The policy the administration publicly describes is constricted and implausible. The multilateral force would try to prevent a humanitarian disaster from the air, but then it remains maddeningly ambiguous about what would happen next: what our goals are; what our attitude toward the Qaddafi regime is; what an exit strategy might be.
Fortunately, the policy the Obama administration is actually implementing is more flexible and thought-through.
It starts with the same humanitarian purpose. People sometimes think of President Obama as a cool, hyper-rational calculator, but in this case he was motivated by a noble, open-hearted sentiment: that the U.S. cannot sit by and watch tens of thousands of people get massacred when it has the means to prevent it.
President Obama took this decision, I’m told, fully aware that there was no political upside while there were enormous political risks. He took it fully aware that we don’t know much about Libya. He took it fully aware that if he took this action he would be partially on the hook for Libya’s future. But he took it as an American must — motivated by this country’s historical role as a champion of freedom and humanity — and with the awareness that we simply could not stand by with Russia and China in opposition.
In this decision, one could see the same sensitive, idealistic man who wrote “Dreams From My Father.”
As president, of course, one also has to think practically. The president and the secretary of state reached a hardheaded conclusion. If Col. Muammar el-Qaddafi is actively slaughtering his own people, then this endeavor cannot end with a cease-fire that allows him to remain in power. Regime change is the goal of U.S. policy.
There are three plausible ways he might go, which inside the administration are sometimes known as the Three Ds. They are, in ascending order of likelihood: Defeat — the ragtag rebel army vanquishes his army on the battlefield; Departure — Qaddafi is persuaded to flee the country and move to a villa somewhere; and Defection — the people around Qaddafi decide there is no future hitching their wagon to his, and, as a result, the regime falls apart or is overthrown.
The result is a strategy you might call Squeeze and See. The multilateral forces ratchet up the pressure and watch to see what happens. The Western nations are reaching out to senior Libyan figures to encourage defection (the foreign minister has already split, and more seem to be coming). There is an effort to broadcast television signals into Libya to rival state TV. In the liberated areas, the multilateral alliance is sending aid to build civil society and organize the political opposition. The U.S. is releasing billions of confiscated Libyan dollars to the opposition to ensure its staying power.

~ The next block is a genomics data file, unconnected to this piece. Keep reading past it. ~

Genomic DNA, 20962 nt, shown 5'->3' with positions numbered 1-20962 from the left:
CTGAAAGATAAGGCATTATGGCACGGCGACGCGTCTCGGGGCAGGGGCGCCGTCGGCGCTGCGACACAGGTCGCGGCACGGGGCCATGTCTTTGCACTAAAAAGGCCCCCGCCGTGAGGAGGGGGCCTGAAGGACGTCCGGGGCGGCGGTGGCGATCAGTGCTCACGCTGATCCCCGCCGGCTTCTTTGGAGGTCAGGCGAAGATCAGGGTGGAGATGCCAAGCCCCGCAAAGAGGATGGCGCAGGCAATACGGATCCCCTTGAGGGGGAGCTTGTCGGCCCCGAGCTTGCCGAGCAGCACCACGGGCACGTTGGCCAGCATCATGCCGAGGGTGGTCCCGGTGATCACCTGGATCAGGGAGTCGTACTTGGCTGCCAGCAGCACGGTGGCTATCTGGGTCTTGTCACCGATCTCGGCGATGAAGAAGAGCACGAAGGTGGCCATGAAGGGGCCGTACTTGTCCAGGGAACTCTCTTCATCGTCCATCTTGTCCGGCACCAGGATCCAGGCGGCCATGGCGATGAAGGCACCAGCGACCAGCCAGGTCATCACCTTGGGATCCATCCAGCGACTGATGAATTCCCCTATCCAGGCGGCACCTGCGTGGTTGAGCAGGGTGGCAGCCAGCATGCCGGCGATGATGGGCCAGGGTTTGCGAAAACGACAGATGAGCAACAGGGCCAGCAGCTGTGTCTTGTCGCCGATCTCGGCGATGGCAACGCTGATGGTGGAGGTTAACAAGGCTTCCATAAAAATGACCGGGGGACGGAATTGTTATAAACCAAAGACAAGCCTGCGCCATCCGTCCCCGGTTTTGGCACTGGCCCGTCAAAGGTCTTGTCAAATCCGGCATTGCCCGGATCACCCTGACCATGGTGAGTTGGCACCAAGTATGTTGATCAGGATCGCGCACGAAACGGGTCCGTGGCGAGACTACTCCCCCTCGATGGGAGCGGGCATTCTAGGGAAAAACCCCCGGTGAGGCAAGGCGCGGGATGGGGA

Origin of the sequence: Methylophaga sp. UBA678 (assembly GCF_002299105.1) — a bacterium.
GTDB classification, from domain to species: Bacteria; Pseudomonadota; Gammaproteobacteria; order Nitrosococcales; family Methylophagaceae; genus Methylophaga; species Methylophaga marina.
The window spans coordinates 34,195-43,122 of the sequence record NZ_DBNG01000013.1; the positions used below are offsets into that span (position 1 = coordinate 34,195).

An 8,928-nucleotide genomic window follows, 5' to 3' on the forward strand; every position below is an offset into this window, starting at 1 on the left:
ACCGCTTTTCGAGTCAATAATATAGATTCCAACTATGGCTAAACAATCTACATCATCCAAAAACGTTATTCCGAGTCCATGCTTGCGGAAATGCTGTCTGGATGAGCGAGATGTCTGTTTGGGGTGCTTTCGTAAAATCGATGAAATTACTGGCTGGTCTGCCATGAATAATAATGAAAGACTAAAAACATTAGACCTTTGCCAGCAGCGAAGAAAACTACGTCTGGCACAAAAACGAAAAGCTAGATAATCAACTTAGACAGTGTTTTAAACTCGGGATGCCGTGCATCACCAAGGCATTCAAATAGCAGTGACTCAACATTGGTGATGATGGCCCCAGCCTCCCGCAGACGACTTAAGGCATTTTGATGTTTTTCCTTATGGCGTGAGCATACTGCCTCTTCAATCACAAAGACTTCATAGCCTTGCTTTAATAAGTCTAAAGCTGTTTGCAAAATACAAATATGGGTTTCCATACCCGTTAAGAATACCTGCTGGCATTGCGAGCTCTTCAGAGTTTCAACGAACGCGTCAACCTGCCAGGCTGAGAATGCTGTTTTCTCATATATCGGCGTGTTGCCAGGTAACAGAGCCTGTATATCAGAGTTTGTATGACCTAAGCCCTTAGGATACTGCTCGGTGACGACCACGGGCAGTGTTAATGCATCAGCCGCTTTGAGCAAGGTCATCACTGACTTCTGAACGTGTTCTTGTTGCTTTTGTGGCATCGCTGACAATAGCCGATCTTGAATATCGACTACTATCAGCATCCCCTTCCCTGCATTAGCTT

Eric Schmitt had a fabulous piece in The Times this week detailing what the air assault actually involves. It’s not just hitting Libyan air defenses. It also involves psychological warfare inducing Libyan soldiers to defect. It involves messing with Libyan communications systems, cutting off supply lines and creating confusion throughout the command structure.
All of this is meant to send the signal that Qaddafi has no future. Will it be enough to cause enough defections? No one knows. But given all of the uncertainties, this seems like a prudent way to test the strength of the regime and expose its weaknesses.
It may turn out in the months ahead that we simply do not have the capacity, short of an actual invasion (which no one wants), to dislodge Qaddafi. But, at worst, the Libyan people will be no worse off than they were when government forces were bearing down on Benghazi and preparing for slaughter. At best, we may help liberate part of Libya or even, if the regime falls, the whole thing.
It is tiresome to harp on this sort of thing, but this is an intervention done in the spirit of Reinhold Niebuhr. It is motivated by a noble sentiment, to combat evil, but it is being done without self-righteousness and with a prudent awareness of the limits and the ironies of history. And it is being done at a moment in history when change in the Arab world really is possible.
Libyan officials took Western reporters to the town of Gharyan this week to show them the grave of a baby supposedly killed in the multilateral bombing campaign. But the boy’s relatives pulled the reporters aside, David D. Kirkpatrick reported in The Times. “What NATO is doing is good,” one said. “He is not a man,” another whispered of Qaddafi. “He is Dracula. For 42 years it has been dark. Anyone who speaks, he kills. But everyone wants Qaddafi to go.”
By: David Brooks, Op-Ed Columnist, The New York Times, March 31, 2011